Light rail project: JICA demands clear answer from Govt

The Japan International Cooperation Agency (JICA) has urged the Sri Lanka Government to follow “due process” if it intended to shift from Japanese funding for the Colombo light rail transit system (LRT) to a public-private partnership

Jun 29, 2020
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The Japan International Cooperation Agency (JICA) has urged the Sri Lanka Government to follow “due process” if it intended to shift from Japanese funding for the Colombo light rail transit system (LRT) to a public-private partnership.

The Government is yet to respond to the strongly-worded letter to the Treasury Secretary from JICA’s Sri Lanka Representative Fusato Tanaka. It expressed “great shock” at a recent pronouncement by Urban Development Ministry Secretary Priyath Bandu that “the current Government has decided not to obtain JICA loans and instead to implement the Project as a Public Private Partnership, and that necessary action would be taken to select a private investor”.

Mr Fusato seeks the Treasury Secretary’s “urgent clarification on whether or not the statement of the Secretary…reflects (the) official decision of the Government of Sri Lanka”.

In March last year, JICA signed a loan agreement with the Sri Lanka Government to provide an official development assistance (ODA) loan to introduce an LRT system with 16 stations distributed over 15.7 kilometres of track in and around Colombo. The project would use Japanese technology including rolling stock and electromechanical equipment.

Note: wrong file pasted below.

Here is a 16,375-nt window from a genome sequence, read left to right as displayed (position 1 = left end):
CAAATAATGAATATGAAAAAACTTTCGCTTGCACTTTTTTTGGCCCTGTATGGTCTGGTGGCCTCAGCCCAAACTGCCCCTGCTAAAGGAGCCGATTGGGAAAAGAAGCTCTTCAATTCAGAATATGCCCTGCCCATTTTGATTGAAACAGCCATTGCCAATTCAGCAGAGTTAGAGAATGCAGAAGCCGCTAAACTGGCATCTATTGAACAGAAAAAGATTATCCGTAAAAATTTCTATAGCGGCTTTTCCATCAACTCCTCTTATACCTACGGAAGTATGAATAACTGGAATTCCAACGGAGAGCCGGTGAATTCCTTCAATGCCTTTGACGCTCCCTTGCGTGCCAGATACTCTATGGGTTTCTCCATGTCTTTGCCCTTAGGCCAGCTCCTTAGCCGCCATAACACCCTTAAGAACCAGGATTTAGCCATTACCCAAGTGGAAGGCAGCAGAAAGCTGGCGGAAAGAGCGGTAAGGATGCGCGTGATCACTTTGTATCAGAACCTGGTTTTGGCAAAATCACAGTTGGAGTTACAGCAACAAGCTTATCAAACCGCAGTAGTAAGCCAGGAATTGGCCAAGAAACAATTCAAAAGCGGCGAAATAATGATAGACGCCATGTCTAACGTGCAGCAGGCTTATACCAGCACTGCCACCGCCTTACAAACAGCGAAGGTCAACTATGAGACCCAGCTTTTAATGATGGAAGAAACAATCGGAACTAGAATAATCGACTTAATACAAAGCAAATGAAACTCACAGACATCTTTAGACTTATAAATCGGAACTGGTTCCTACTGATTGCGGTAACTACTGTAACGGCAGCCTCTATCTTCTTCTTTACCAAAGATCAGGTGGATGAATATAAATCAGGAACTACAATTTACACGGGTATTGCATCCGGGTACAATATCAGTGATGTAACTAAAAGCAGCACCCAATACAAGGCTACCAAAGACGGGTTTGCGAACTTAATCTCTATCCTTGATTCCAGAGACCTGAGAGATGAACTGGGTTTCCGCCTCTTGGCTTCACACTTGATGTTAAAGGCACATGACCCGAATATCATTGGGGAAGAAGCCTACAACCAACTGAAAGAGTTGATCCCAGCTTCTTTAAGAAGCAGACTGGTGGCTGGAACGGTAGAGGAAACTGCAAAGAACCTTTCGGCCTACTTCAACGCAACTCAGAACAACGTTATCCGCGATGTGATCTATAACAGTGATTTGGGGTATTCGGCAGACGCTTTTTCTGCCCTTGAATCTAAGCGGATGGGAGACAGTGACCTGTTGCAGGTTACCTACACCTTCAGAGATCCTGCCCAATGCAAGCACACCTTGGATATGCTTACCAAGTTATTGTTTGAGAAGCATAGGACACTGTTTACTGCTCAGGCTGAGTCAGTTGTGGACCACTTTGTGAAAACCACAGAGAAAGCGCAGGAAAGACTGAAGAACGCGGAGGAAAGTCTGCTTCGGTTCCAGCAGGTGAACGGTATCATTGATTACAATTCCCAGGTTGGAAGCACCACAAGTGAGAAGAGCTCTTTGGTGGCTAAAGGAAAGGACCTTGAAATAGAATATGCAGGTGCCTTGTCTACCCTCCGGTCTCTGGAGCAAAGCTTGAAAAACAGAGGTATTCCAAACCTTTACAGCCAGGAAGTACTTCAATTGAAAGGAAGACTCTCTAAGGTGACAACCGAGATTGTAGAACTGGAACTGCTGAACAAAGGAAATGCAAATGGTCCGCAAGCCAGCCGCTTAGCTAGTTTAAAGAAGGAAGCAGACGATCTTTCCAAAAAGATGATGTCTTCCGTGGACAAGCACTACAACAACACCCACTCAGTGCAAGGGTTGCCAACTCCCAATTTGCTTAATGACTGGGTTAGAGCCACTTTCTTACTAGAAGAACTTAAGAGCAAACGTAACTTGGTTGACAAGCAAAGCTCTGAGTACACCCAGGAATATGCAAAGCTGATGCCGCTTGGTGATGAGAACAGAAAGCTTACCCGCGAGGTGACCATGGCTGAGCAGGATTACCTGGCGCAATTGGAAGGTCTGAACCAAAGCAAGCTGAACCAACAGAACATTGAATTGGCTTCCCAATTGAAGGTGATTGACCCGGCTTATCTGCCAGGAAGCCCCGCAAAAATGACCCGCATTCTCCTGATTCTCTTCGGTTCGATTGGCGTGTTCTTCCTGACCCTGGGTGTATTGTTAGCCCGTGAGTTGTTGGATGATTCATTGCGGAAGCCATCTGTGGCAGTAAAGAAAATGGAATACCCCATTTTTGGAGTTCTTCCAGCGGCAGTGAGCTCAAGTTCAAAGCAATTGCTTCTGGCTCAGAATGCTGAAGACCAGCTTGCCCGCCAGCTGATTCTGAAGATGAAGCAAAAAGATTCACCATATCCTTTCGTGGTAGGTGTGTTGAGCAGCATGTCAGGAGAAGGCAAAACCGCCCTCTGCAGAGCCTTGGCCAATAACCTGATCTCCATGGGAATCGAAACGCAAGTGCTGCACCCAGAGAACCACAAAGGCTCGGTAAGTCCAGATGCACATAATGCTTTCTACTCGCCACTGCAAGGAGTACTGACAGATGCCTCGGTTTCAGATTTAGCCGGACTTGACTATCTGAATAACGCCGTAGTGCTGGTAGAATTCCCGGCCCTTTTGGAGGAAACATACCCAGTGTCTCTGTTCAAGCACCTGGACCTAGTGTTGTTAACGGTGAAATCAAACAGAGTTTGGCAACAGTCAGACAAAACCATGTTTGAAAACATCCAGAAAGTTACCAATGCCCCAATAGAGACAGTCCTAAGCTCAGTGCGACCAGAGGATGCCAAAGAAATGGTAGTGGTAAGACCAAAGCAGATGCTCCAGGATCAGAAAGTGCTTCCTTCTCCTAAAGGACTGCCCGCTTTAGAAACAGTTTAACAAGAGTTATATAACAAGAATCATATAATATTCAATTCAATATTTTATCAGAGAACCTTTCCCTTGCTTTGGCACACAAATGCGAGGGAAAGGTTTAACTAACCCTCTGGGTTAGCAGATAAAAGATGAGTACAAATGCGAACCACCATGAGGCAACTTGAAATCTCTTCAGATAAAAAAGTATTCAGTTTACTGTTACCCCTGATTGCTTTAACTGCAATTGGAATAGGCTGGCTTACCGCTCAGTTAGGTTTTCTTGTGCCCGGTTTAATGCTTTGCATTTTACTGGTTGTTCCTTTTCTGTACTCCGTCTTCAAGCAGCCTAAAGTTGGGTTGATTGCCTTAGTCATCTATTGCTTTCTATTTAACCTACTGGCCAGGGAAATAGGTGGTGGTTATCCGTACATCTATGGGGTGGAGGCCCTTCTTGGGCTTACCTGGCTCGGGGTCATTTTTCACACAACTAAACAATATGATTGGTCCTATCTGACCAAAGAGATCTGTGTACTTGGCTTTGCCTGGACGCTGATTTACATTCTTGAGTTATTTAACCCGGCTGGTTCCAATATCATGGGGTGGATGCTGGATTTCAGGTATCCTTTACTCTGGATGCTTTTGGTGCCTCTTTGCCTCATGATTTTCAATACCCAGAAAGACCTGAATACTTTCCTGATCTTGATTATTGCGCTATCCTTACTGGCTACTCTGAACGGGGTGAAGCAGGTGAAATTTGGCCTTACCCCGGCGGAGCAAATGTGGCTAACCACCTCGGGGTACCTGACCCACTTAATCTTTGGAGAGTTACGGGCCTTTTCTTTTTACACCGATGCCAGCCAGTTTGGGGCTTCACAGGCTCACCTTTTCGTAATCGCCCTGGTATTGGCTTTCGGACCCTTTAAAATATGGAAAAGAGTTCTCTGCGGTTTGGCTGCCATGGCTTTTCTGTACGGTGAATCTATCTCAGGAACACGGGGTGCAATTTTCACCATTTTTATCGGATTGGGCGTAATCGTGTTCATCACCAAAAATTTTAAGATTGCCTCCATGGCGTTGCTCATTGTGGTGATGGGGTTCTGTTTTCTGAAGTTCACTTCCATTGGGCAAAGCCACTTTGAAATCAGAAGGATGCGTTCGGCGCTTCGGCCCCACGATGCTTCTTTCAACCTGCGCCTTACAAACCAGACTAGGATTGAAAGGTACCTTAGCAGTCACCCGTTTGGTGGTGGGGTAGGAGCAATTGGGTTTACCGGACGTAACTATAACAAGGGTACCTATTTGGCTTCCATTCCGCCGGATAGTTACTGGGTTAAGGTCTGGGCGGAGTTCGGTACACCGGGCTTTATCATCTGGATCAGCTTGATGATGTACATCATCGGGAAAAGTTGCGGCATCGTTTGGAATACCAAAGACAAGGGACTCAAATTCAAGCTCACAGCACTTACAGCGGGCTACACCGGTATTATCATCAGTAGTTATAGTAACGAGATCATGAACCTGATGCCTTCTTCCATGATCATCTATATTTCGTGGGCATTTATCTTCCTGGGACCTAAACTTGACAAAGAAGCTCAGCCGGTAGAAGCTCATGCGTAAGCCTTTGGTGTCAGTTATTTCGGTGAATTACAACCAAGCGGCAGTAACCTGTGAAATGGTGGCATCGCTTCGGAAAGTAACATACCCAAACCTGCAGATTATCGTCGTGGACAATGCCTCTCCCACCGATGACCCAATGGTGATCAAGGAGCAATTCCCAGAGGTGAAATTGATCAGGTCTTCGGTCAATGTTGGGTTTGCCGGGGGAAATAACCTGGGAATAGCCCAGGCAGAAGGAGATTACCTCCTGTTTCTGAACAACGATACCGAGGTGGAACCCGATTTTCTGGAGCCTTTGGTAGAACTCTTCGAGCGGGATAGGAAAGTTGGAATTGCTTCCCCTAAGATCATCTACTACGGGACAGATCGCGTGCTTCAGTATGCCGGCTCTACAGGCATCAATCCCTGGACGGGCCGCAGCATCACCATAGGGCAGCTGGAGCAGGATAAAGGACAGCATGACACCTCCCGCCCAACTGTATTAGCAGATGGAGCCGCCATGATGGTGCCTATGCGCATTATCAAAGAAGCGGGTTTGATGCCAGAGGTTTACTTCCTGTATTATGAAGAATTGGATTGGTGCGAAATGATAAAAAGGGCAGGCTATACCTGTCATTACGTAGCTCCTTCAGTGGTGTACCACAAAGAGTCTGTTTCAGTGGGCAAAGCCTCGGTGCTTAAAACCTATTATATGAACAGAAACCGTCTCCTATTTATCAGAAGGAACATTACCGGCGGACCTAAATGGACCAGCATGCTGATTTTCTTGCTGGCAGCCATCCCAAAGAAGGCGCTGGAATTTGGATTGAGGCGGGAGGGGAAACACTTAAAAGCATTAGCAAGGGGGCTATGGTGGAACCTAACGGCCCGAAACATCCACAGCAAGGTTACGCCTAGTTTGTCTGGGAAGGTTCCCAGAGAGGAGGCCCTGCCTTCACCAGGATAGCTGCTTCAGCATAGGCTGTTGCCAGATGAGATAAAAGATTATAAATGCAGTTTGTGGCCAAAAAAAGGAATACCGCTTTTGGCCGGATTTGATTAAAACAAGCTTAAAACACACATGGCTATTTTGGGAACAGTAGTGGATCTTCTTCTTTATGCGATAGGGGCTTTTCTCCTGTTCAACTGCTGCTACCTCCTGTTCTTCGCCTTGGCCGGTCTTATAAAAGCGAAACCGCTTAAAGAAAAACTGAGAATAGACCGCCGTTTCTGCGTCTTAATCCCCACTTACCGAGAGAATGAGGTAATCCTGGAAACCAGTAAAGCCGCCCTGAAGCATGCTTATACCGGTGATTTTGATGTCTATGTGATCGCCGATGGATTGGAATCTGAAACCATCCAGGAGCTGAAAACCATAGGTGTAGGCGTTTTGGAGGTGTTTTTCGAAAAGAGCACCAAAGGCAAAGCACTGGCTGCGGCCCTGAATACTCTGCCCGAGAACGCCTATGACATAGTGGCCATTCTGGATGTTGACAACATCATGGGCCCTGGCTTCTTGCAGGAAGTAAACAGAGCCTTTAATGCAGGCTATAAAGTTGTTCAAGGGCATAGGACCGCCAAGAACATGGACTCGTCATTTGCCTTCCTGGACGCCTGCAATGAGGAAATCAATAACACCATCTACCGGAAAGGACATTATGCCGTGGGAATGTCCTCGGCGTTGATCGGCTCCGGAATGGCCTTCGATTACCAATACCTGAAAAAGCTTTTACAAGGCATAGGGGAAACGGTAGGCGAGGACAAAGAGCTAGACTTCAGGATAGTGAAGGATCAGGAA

Completion was due in April 2026. The loan has a 12-year grace period and an interest rate of 0.1 percent. After the change of Government, however, officials have said the preference now is for a PPP over JICA funding. But the position has not been conveyed to the Agency, prompting it to seek clarification in writing.

“So far, the Project has been implemented in accordance with the Loan Agreement, which were [sic] signed based on international agreement (Exchange of Notes) between the Government of Sri Lanka and the Government of Japan,” Mr Fusato says.

“Accordingly, we strongly believe that the statement quoted above [Mr Bandu’s] should not be made unilaterally without following due process between two countries since this project is being implemented as a public investment with Official Development Assistance from JICA,” he continues. “We have not received so far any official communication in writing for a consultation regarding the review of the content of this project from the Government of Sri Lanka, nor have we agreed with any modification or cancellation on the Loan Agreement or any of its associated documents.”

JICA has reminded the Treasury Secretary that the project was formulated through extensive studies by international and local consultants spanning several years based on the official request of the Sri Lanka Government. The Agency “has made every effort to formulate the project and loan terms and conditions to maximise benefit to the people of Sri Lanka”.

Last week, both Cabinet Spokesman Bandula Gunawardena and Ramesh Pathirana said the Government was not proceeding with JICA funding for the LRT. But Dr Pathirana confirmed to the Sunday Times that there had been no Cabinet decision to this effect.

http://www.sundaytimes.lk/200628/news/light-rail-project-jica-demands-clear-answer-from-govt-407778.html

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